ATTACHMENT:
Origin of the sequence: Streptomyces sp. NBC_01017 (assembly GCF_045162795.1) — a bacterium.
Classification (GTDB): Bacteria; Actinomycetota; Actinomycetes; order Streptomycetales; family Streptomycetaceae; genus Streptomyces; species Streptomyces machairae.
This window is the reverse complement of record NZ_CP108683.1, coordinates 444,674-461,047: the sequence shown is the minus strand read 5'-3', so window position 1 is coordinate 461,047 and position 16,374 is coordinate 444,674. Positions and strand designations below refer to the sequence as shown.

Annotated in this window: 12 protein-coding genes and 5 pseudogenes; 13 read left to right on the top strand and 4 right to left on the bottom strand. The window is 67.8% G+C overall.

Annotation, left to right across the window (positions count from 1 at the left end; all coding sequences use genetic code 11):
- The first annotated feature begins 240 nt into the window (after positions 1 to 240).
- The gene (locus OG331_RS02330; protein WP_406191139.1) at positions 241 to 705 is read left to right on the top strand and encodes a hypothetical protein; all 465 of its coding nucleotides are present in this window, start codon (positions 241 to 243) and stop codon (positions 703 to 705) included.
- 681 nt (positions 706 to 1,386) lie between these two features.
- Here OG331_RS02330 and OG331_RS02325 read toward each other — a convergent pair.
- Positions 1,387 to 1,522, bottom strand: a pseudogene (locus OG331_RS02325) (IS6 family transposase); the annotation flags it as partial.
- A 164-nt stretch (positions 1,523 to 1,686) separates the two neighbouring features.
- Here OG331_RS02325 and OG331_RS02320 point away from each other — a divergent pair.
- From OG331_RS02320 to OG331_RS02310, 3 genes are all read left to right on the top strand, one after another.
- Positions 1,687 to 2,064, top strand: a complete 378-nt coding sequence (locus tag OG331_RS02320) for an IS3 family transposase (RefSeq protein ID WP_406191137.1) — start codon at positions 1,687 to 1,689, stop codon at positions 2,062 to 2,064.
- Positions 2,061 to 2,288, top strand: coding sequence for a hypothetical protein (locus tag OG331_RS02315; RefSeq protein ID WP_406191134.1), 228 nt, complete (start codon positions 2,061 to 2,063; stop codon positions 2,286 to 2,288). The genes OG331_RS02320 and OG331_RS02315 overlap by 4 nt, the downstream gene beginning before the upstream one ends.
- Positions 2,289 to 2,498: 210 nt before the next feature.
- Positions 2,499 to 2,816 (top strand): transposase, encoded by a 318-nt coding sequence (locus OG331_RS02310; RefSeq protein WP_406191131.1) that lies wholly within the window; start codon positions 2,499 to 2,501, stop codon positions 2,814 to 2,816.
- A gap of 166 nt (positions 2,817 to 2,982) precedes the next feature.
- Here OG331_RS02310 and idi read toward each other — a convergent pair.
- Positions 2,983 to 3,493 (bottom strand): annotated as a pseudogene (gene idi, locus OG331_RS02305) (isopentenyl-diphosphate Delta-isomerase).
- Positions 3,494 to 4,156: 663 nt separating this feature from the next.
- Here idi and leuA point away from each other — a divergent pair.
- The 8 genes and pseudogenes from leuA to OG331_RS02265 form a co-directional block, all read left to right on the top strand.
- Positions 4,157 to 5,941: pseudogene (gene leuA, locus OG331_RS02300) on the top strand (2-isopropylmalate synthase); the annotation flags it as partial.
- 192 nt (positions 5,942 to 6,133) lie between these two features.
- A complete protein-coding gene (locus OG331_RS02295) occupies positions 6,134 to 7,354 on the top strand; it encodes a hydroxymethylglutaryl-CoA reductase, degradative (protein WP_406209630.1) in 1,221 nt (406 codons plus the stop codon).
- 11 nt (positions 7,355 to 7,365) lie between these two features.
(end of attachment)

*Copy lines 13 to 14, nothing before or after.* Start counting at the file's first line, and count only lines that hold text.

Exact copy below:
- From OG331_RS02320 to OG331_RS02310, 3 genes are all read left to right on the top strand, one after another.
- Positions 1,687 to 2,064, top strand: a complete 378-nt coding sequence (locus tag OG331_RS02320) for an IS3 family transposase (RefSeq protein ID WP_406191137.1) — start codon at positions 1,687 to 1,689, stop codon at positions 2,062 to 2,064.